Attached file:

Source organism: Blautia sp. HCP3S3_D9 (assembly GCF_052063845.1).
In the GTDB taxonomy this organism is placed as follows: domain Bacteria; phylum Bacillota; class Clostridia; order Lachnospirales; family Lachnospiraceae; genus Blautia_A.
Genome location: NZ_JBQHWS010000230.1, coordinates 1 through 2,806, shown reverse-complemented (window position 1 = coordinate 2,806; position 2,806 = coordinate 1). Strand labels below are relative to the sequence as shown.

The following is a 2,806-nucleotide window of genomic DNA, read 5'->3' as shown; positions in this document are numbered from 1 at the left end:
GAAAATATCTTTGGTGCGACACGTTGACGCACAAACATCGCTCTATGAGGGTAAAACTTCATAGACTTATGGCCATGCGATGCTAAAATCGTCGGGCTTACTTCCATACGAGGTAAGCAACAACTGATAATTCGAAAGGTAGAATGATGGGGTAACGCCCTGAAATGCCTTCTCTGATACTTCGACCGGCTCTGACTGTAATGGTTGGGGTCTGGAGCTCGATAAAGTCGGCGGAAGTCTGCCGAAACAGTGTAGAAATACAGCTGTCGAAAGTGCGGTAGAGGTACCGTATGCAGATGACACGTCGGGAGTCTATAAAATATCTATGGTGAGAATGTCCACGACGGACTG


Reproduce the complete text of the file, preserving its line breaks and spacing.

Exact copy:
Source organism: Blautia sp. HCP3S3_D9 (assembly GCF_052063845.1).
In the GTDB taxonomy this organism is placed as follows: domain Bacteria; phylum Bacillota; class Clostridia; order Lachnospirales; family Lachnospiraceae; genus Blautia_A.
Genome location: NZ_JBQHWS010000230.1, coordinates 1 through 2,806, shown reverse-complemented (window position 1 = coordinate 2,806; position 2,806 = coordinate 1). Strand labels below are relative to the sequence as shown.

The following is a 2,806-nucleotide window of genomic DNA, read 5'->3' as shown; positions in this document are numbered from 1 at the left end:
GAAAATATCTTTGGTGCGACACGTTGACGCACAAACATCGCTCTATGAGGGTAAAACTTCATAGACTTATGGCCATGCGATGCTAAAATCGTCGGGCTTACTTCCATACGAGGTAAGCAACAACTGATAATTCGAAAGGTAGAATGATGGGGTAACGCCCTGAAATGCCTTCTCTGATACTTCGACCGGCTCTGACTGTAATGGTTGGGGTCTGGAGCTCGATAAAGTCGGCGGAAGTCTGCCGAAACAGTGTAGAAATACAGCTGTCGAAAGTGCGGTAGAGGTACCGTATGCAGATGACACGTCGGGAGTCTATAAAATATCTATGGTGAGAATGTCCACGACGGACTG